Graphics Bring the City to Storyline
The recently completed Storyline apartments, with its 14 levels, has a gorgeous panoramic view of central Portland. With a dynamic downtown location to inspire the vibe, I was brought onto the project team to design the environmental graphics for the building’s many public spaces. The art direction: to bring in a Portland-specific story that unfolds as one passes from the lobby to the rooftop deck – where one can view each of the landmarks referenced in the graphics. From concept to seeing it come to life in the spaces, I thoroughly enjoyed every step of the creation and collaborations with the interior designers (Kelley Edwards, Courtney Laird) and architectural team (Michael Barrett, Manuel Roth).
The ever-present water element is featured in the leasing office, combining the textures of sparkling rain and the flowing Willamette river in a vibrant and uplifting way. Vinyl graphic.
Inspired by the Riverplace Marina on the waterfront, raised boat and dock elements mix with a die-cut clear vinyl and are installed on a chalk wall over the lobby’s beverage counter. The Marina is filled with restaurants and cafes, so the idea is to introduce a bit of that riverwalk feel while tenants grab a cup of coffee and lounge in the lobby.
The iconic Oaks Park was the muse for this abstract installation in the lobby seating area. The painted and stained wooden pieces are inspired by the shape of Ferris Wheel pods, and mix seamlessly with the planters.
It seemed only natural to bring in some of that alternative commuting feel into the fitness room with laser-cut bike elements atop a wraparound vinyl graphic.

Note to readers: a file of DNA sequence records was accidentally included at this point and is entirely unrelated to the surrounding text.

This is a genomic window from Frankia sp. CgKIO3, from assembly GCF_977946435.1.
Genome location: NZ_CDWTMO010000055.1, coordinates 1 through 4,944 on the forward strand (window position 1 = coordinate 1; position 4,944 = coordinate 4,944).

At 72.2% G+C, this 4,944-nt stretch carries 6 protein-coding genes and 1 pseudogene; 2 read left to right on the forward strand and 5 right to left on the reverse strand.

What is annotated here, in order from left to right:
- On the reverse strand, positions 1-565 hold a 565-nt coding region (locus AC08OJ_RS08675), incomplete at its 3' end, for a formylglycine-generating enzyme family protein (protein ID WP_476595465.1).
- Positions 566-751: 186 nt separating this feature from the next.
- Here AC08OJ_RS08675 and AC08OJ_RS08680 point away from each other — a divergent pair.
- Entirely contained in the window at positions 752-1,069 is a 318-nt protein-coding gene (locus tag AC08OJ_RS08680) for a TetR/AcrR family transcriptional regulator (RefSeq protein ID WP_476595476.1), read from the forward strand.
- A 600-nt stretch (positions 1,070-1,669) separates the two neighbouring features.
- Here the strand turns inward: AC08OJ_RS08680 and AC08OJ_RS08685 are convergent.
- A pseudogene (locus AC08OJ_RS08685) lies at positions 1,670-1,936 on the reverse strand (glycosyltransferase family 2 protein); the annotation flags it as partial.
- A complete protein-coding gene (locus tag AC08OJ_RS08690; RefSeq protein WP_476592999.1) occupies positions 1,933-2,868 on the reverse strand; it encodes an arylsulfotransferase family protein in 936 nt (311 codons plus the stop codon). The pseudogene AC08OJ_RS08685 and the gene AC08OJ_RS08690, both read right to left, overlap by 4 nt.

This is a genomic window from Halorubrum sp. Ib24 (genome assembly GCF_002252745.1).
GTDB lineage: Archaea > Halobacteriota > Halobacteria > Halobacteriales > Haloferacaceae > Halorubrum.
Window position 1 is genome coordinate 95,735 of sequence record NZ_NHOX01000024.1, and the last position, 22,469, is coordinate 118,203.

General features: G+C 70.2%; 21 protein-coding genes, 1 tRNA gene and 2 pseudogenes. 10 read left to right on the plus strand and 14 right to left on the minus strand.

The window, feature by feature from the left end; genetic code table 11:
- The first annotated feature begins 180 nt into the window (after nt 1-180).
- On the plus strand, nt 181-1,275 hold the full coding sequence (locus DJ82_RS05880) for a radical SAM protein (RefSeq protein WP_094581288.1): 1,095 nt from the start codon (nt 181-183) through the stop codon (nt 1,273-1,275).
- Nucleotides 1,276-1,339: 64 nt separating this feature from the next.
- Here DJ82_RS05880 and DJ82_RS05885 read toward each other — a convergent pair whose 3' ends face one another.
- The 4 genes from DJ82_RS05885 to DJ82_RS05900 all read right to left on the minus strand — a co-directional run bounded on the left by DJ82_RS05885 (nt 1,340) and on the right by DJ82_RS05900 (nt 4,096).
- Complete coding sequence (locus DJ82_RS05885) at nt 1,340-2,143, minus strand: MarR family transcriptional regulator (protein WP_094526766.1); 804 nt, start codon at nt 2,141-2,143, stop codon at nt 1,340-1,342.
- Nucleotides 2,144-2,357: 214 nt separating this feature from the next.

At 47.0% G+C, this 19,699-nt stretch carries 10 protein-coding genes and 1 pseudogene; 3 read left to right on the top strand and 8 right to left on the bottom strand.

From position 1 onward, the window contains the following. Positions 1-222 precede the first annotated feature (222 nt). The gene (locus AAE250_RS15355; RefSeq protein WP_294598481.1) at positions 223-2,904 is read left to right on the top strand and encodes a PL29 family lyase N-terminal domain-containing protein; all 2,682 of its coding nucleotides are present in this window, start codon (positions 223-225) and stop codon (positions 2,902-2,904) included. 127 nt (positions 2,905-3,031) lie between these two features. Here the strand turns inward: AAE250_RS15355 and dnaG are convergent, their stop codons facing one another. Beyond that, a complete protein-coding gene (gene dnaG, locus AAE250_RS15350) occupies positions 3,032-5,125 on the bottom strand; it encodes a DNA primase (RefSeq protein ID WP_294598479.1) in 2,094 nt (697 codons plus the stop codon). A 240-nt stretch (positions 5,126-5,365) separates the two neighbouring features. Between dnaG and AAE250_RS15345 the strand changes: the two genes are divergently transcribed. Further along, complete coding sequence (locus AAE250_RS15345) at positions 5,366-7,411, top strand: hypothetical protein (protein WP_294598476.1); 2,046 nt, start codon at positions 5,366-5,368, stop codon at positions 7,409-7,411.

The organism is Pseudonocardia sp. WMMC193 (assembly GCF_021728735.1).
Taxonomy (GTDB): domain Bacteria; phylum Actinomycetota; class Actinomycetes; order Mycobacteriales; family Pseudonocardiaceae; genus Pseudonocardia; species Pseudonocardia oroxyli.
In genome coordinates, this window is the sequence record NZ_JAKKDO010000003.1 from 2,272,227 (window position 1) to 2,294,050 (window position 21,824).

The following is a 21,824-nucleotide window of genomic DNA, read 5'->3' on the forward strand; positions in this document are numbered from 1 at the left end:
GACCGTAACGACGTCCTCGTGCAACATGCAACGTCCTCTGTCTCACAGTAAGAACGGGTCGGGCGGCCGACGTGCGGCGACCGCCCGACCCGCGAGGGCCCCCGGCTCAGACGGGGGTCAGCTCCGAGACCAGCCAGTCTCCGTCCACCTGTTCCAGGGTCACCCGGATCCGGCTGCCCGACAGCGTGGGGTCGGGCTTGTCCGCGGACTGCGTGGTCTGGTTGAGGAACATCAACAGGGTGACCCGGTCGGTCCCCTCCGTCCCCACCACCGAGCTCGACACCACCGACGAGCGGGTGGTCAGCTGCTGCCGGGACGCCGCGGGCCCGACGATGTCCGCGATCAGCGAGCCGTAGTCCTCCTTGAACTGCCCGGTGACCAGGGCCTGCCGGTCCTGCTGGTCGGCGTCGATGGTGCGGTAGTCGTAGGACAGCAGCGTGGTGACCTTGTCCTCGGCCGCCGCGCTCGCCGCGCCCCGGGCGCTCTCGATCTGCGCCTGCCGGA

The Oregon Museum of Science and Industry is the permanent home to the famed USS Blueback 581 submarine. An homage to this local point of interest, the vinyl artwork on two walls of the mailroom makes a bold statement from the elevator lobby area. Its palette and patterns tie in with the fabric used on the bench that sits in front of the elevator, so the eye can feel the continuity.
Floor numbers, visible as one walks out of the elevator, mix the shapes of three major Portland bridges: Tilikum Crossing, the Hawthorne and the Fremont. The lines in the design, slightly different for each number, integrate with many of the interior materials (wood canopies, carpeting patterns, signs). Die-cut clear vinyl.
A wraparound vinyl composite graphic, featuring the iconic Arlene Schnitzer Concert Hall sign, adds a touch of theatrical brightness to the rooftop common room and plays well with the visible skyline viewed through the windows.
Composite art inspired by Mount Hood and Adams brings these two major mountains closer than they appear from the rooftop deck. Die-cut metal.
The view overlook is where the story comes together. Each of the landmarks represented at Storyline is highlighted on the rooftop interpretive sign, directing visitors to their place in Portland. Acrylic and metal.